Dr. Fatih Birol, International Energy Agency
Provides a detailed summary of WEO 2006. In respect to the IEA’s Reference Scenario, projections to 2030 are given for: world primary energy demand; world oil supply; inter-regional natural gas trade; increases in coal demand; energy-related CO2 emissions (by fuel and by region); cumulative investment needs and global upstream oil and gas investment; access to oil reserves; and energy poverty issues. The findings suggest that in the absence of new policies: security of oil supply is threatened (production in non-OPEC countries is set to peak and production will be increasingly concentrated in a small number of countries); gas security is also a growing concern (Europe’s production has already peaked, the US will follow, and import dependence in both regions and other key regions will grow). Also, investment over the next decade will lock in technology that will remain in use for up to 60 years. Whilst the Reference Scenario projects a vulnerable, dirty and expensive global energy system, WEO 2006 also maps out a cleaner, cleverer and more competitive energy future based on new policies on energy efficiency, renewables and nuclear (The Alternative Policy Scenario). For this, it is suggested that the economic cost of these policies would be more than outweighed by the economic benefits, but that strong political will and urgent government action will be needed to create clear incentives to change.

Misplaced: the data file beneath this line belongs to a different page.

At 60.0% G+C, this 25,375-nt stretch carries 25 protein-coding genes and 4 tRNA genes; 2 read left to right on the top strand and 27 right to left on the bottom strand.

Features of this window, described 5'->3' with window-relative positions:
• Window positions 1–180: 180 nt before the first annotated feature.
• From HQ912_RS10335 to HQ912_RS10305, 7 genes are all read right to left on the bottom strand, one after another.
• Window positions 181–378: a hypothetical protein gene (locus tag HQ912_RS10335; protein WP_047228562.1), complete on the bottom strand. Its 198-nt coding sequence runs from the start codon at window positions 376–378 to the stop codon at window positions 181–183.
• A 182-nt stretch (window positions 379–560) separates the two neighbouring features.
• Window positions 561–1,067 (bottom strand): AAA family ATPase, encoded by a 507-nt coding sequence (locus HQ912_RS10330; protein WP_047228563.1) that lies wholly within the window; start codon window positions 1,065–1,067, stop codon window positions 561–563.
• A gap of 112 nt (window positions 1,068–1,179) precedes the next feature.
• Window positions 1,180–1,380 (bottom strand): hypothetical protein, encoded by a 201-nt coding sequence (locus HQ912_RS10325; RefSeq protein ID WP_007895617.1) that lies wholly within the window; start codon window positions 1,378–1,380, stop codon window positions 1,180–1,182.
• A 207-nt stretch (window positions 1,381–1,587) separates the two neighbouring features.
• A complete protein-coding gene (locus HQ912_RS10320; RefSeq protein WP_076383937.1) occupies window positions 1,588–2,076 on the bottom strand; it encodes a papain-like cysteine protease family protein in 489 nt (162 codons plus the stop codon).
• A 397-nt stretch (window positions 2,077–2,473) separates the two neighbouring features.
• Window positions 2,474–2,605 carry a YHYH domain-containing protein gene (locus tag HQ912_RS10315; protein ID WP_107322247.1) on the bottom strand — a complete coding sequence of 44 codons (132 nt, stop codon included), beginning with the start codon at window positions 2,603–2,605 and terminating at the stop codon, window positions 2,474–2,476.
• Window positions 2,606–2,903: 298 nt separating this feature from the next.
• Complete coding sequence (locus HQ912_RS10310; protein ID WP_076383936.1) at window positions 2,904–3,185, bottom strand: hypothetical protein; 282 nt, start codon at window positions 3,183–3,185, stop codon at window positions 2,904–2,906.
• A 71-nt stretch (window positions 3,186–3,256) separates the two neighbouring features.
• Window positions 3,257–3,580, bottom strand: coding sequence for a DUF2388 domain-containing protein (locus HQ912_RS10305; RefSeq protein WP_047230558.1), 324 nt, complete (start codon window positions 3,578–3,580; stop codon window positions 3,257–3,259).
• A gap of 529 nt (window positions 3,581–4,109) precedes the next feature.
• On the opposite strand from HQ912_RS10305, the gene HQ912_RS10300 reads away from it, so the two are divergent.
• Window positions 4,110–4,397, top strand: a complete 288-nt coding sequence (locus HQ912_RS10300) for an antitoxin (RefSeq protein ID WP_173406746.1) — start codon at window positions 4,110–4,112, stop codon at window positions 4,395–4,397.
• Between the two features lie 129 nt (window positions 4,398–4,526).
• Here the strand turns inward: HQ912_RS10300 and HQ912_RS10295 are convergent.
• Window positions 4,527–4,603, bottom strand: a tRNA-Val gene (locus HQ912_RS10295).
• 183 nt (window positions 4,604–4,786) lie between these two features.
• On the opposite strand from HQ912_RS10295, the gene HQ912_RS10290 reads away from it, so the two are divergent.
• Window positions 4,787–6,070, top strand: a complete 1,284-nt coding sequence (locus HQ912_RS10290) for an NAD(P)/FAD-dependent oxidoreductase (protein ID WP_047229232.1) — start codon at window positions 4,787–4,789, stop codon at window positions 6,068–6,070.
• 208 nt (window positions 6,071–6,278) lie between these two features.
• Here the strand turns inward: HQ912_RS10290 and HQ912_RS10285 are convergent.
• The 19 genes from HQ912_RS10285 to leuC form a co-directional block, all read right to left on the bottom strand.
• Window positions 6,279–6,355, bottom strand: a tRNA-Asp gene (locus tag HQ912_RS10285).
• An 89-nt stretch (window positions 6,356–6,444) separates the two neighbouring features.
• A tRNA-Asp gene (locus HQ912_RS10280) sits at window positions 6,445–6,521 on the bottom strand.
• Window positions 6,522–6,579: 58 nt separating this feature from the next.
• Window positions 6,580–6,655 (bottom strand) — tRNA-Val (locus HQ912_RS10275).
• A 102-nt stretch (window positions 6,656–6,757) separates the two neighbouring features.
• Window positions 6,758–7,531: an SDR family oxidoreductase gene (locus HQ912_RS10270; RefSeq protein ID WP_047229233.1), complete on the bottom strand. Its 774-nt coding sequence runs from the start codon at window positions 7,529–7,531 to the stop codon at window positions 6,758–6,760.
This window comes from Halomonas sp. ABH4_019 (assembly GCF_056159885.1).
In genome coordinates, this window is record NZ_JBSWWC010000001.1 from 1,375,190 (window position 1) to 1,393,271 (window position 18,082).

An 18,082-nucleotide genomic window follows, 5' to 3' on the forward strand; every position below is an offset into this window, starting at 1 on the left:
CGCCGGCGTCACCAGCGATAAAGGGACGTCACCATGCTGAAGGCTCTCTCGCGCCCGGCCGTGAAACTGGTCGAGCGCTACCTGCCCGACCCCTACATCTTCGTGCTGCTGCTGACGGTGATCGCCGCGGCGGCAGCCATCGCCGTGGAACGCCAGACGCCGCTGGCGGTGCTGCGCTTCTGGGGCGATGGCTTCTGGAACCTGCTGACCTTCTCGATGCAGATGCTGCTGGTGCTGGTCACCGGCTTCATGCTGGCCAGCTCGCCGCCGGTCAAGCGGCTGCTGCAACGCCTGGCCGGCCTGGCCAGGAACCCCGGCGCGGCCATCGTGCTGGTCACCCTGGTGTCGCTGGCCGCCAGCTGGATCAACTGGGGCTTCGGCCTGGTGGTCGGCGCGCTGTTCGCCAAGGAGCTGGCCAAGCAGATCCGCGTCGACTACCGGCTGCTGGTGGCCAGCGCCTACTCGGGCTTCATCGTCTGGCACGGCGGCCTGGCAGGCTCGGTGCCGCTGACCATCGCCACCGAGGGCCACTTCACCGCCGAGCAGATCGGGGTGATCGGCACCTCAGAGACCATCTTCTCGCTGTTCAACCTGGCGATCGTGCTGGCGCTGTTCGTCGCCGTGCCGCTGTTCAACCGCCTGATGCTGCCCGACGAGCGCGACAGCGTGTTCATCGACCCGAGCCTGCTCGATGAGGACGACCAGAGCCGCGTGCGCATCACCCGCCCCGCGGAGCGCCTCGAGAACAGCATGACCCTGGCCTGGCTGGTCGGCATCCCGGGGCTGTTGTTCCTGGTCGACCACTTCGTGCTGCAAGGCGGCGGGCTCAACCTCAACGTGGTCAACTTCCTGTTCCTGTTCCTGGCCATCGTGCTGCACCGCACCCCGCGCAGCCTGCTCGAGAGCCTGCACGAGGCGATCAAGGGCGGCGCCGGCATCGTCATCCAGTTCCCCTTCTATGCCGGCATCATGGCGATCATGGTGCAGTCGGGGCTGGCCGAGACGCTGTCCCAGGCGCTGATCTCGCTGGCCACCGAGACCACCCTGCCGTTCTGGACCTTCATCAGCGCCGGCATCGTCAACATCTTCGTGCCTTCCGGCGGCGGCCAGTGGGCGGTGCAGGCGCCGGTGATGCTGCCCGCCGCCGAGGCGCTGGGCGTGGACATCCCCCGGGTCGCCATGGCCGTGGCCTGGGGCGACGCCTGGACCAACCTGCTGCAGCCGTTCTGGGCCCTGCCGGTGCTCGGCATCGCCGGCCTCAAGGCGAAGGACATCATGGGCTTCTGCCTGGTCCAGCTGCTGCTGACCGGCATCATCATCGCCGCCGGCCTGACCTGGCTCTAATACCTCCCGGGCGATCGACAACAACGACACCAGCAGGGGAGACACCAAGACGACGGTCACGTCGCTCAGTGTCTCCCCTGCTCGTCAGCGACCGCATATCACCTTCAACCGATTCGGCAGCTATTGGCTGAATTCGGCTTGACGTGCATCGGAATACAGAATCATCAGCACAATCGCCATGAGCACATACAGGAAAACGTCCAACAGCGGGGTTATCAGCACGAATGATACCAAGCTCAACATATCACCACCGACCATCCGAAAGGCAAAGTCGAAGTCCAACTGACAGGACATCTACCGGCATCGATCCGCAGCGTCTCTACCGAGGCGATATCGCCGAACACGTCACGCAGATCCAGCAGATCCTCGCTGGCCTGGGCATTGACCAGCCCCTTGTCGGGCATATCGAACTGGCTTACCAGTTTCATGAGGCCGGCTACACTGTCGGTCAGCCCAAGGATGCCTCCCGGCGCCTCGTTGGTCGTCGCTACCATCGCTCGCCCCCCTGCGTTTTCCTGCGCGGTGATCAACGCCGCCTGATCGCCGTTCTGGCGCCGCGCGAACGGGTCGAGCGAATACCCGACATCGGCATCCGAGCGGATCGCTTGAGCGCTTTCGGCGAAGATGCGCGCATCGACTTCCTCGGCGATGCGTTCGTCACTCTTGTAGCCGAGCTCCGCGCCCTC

Categories: Electricity and nuclear, Energy and environment, Energy demand, Energy policy, Gas, Meetings, Oil, Renewables
Tags: BRICS, CCS, Climate change, CO2, Consumption, Electricity generation, Emissions, Energy systems modelling, Export, Fatih Birol, Fossil fuels, Fuel poverty, GDP, Global, IEA, Import, LNG, Natural gas, OECD, Oil markets, OPEC, Power generation, Pricing, Production capacity, Resources, Supply demand balance, Unconventional gas, Volatility, world energy outlook
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